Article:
Gestational Diabetes (GDM) only occurs during pregnancy. Here Ali Pickles, Registered Midwife provides some information about this pregnancy condition.
There are many risk factors for GDM including obesity, polycystic ovaries, family history of Type 2 diabetes, older mums, ethnic backgrounds (Asian, Polynesian), and previous large baby.
It is not your fault nor is it something you have done wrong. If you have GDM relating to obesity don’t beat yourself about it. 3-8% of pregnant women have GDM and it goes away after the baby is born.
The Healthy GDM Pregnancy Mummy Diet:
Keeping a good healthy pregnancy diet is the key to managing GDM. Many women can avoid having to start insulin and other diabetic medication if they manage their diet keeping their blood sugar levels within target.
The Healthy Mummy Pregnancy Eating & Exercise Guide is GDM friendly as women with GDM are encouraged to eat regular meals, eat small amounts more regularly and have a diet including carbohydrates.
Meals should be enjoyable, limiting saturated fats and high in fibre. High sugary foods like cakes, biscuits, soft drinks, juices etc. should also be avoided. Eating low glycaemic foods such as basmati rice, quinoa, pasta, legumes and multigrain breads are recommended and incorporated into the Healthy Mummy Pregnancy Eating Plan.
Other foods to incorporate into a healthy pregnancy diet:
- Calcium (e.g. milk and cheese)
- Iron (e.g. red meat, chicken and fish)
- Folic acid (e.g. dark green leafy vegetables lightly cooked)
- Low in fat, particularly saturated fat (e.g. use oils such as canola, olive and polyunsaturated oils and use lean meats such as skinless chicken and low fat dairy foods)
Nutritious foods that will not cause excess weight gain or cause your blood glucose levels to go up can be eaten freely. These foods include fruits such as strawberries, passion fruit, lemons and limes and all vegetables (keep potato, corn, sweet potato and taro to a minimum). Try to include at least 2 cups of vegetables each day.
Important Facts with GDM
- Speak to your doctor and a diabetes nurse/specialist for more information.
- Subsidies can be available for blood sugar monitors etc.
- Remember to monitor your blood sugar levels as discussed by your medical professional.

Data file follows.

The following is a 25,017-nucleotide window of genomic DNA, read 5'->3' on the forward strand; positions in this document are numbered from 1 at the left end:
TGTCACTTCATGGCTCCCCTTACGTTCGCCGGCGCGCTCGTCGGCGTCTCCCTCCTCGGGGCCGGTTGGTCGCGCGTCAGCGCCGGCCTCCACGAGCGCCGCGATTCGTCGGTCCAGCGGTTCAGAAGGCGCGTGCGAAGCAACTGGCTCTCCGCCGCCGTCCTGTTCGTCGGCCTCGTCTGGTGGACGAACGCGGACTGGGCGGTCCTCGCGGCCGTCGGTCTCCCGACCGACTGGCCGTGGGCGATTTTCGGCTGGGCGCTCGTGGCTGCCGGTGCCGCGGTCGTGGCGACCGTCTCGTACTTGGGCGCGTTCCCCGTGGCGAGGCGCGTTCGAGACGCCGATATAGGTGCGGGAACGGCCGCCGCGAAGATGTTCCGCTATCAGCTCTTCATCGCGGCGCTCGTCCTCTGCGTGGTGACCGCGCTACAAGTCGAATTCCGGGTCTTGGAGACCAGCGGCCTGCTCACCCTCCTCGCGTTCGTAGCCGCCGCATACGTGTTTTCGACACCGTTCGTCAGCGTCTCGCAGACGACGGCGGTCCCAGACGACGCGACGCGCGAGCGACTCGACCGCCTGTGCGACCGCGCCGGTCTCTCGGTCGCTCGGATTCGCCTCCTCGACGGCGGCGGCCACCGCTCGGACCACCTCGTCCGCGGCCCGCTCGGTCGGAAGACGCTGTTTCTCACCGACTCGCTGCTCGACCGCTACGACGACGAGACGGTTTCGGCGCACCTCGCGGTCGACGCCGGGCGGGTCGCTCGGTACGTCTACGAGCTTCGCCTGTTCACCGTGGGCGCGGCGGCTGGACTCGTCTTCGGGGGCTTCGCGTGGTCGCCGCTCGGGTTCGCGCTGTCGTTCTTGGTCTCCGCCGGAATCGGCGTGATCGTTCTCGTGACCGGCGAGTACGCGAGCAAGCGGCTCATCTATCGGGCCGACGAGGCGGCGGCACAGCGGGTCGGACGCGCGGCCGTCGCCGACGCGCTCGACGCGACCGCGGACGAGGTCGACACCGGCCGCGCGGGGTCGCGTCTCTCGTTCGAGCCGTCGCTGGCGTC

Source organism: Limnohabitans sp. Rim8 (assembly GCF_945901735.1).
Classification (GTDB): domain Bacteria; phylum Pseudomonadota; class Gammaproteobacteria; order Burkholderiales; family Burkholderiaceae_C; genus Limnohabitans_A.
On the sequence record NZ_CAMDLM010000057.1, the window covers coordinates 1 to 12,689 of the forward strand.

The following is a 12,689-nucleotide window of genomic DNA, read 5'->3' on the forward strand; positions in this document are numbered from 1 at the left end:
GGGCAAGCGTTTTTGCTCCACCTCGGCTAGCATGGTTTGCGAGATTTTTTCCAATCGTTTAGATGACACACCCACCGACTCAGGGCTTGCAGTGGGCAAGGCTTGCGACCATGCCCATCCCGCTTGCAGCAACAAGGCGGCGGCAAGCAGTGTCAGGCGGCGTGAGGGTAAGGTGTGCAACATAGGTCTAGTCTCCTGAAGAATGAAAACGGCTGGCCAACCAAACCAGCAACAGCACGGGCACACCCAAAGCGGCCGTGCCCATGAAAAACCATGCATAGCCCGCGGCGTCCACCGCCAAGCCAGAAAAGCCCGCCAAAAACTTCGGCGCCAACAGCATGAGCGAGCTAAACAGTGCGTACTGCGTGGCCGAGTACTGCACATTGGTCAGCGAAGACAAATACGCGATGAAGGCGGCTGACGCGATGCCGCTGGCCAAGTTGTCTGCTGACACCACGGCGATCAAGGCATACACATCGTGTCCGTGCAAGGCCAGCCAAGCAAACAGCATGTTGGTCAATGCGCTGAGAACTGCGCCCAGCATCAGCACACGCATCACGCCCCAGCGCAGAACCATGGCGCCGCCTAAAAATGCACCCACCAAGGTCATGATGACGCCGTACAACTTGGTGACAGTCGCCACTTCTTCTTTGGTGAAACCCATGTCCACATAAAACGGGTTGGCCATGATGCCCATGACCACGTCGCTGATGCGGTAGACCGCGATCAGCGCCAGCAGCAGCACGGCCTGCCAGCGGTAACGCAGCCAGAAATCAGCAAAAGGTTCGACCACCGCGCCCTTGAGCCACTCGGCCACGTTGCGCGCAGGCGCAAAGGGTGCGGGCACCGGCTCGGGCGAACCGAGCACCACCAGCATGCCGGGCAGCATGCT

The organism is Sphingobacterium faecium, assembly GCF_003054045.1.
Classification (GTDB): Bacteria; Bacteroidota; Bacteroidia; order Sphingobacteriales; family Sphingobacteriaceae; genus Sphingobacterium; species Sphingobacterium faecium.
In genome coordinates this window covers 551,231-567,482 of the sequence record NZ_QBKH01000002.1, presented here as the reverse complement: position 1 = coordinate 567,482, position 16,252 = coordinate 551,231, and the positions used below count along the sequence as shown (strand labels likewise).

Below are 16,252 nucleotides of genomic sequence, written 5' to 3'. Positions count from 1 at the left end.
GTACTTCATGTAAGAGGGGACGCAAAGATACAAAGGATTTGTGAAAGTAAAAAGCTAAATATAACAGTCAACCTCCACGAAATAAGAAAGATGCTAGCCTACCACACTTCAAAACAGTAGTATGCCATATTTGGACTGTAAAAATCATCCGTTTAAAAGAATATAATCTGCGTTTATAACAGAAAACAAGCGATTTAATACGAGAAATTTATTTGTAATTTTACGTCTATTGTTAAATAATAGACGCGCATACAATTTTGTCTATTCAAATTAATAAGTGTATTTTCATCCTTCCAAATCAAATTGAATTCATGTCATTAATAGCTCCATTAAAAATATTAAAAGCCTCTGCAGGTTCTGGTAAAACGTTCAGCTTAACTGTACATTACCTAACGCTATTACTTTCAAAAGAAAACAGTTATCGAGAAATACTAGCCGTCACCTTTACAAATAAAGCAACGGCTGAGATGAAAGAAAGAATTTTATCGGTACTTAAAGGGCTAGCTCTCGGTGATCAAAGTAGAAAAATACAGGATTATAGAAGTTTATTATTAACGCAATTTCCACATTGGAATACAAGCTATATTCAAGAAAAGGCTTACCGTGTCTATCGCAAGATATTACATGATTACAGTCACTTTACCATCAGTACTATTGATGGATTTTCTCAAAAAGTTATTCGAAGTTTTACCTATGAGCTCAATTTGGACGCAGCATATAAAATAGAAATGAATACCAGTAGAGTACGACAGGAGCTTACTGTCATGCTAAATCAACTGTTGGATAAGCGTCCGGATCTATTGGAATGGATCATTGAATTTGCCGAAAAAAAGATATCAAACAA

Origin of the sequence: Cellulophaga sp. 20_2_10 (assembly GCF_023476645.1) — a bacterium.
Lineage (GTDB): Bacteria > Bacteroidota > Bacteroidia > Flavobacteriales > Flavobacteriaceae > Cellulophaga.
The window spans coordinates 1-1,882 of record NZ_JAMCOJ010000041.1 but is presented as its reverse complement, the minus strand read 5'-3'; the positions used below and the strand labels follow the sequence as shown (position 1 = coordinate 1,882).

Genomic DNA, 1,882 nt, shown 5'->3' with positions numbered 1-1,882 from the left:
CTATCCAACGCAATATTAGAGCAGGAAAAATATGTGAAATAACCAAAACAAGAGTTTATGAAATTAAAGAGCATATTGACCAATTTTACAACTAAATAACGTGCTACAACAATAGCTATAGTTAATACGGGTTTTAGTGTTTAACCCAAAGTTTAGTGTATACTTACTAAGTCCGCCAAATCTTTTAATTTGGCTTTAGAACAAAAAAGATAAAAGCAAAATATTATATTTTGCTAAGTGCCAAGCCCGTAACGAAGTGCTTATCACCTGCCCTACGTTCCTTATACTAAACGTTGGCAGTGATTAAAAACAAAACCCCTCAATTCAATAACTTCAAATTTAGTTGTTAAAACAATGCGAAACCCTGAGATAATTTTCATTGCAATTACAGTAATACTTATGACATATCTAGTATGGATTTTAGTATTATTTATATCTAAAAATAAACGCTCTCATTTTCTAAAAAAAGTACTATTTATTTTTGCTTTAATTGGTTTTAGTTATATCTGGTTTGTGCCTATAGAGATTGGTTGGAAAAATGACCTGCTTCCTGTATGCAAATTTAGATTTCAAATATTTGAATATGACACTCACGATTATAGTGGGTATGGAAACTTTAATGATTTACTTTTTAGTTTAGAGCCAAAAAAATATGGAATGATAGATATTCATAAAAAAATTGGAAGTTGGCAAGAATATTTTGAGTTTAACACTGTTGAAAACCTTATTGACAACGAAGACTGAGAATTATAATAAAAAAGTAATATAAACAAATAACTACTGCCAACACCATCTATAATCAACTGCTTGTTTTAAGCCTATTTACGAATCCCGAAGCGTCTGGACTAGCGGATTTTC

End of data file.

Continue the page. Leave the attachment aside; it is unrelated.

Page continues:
- After bub is born make sure you have a follow up appointment with your doctor.
- 50% of mothers who have GDM will develop Type 2 diabetes however this risk can be decreased if obesity is the major risk factor.
Exercise is important!
To help maintain healthy blood sugar levels it is important to include exercise into your daily routine. 10,000 steps or 150 minutes per week is recommended during pregnancy. Any exercise should slightly increase your heart rate and not be too intense unless you are already a fit person.
Main Foods To Avoid When You Have GDM:
Learn to read labels! Some low fat foods are actually high in sugars to give them taste. Sugars come in many names including fructose, lactose, honey, sucrose, sugar, raw sugar, invert sugar, glucose syrup, malt, malt extract, dextrose, treacle, golden syrup, corn syrup, molasses, maple syrup, brown sugar, disaccharides, monosaccharides, polysaccharides, maltose, mannitol, sorbitol, xylitol.
When reading labels look for the sugar content. Aim for a sugar content being less than 10 grams per 100 grams (10 percent).
In foods containing fruit aim for less than 25g per 100g (25 percent).
Ideal blood sugar readings:
- Before breakfast less than 5.5mmol/L
- 2 hours after each main meal less than 7.0 mmol/l
Why Is A Low GI Eating Plan Recommended?
- It will prevent large fluctuations in blood glucose levels.
- It will help you feel fuller longer and reduce hunger.
- It will help you to manage your weight.
- It will help you manage your blood fats.
- It will lead to lower insulin levels.
Incorporating Low GI with the Healthy Mummy Pregnancy Eating Plan
- Include at least one low GI food with each meal and snack.
- Use lemon juice or vinegars as dressings/sauces as the acidity lowers the GI of carbohydrates.
- Include protein in your meals and snacks. Protein foods include lean meat, chicken, fish, eggs, reduced fat cheeses and legumes.
- Include legumes (peas, beans and lentils) like baked beans, kidney beans, butter beans, chick peas.
- Include lots of non-starchy vegetables and salads.
Simple Food Substitutions:
HIGH GI FOODS
- white or wholemeal bread
- processed breakfast cereals
- plain biscuits and crackers
- canned fruits in syrup
- white or jasmine rice
- commercial puddings, custards and ice cream
CHANGE TO LOW GI
- wholegrain breads, “grainy” made with whole seeds
- traditional rolled oats or low GI cereals based on bran, barley and oats
- biscuits made with fruit, wholegrain and oats
- fresh temperate fruits (apples, pears, plums)
- Charisma potatoes, wholegrain pasta or legumes
- Basmati or cauliflower rice
- plain yoghurts, diet flavoured yoghurts (check sugars), homemade custard and ice cream
Ali Pickles, Registered Midwife
Disclaimer: Always speak to your doctor before changing your diet,taking any supplements or undertaking any exercise program in pregnancy. The information on this site is for reference only and is not medical advice and should not be treated as such, and is not intended in any way as a substitute for professional medical advice..
Our plans promote a health weight gain in pregnancy to benefit the mother & baby and you can read more on this here
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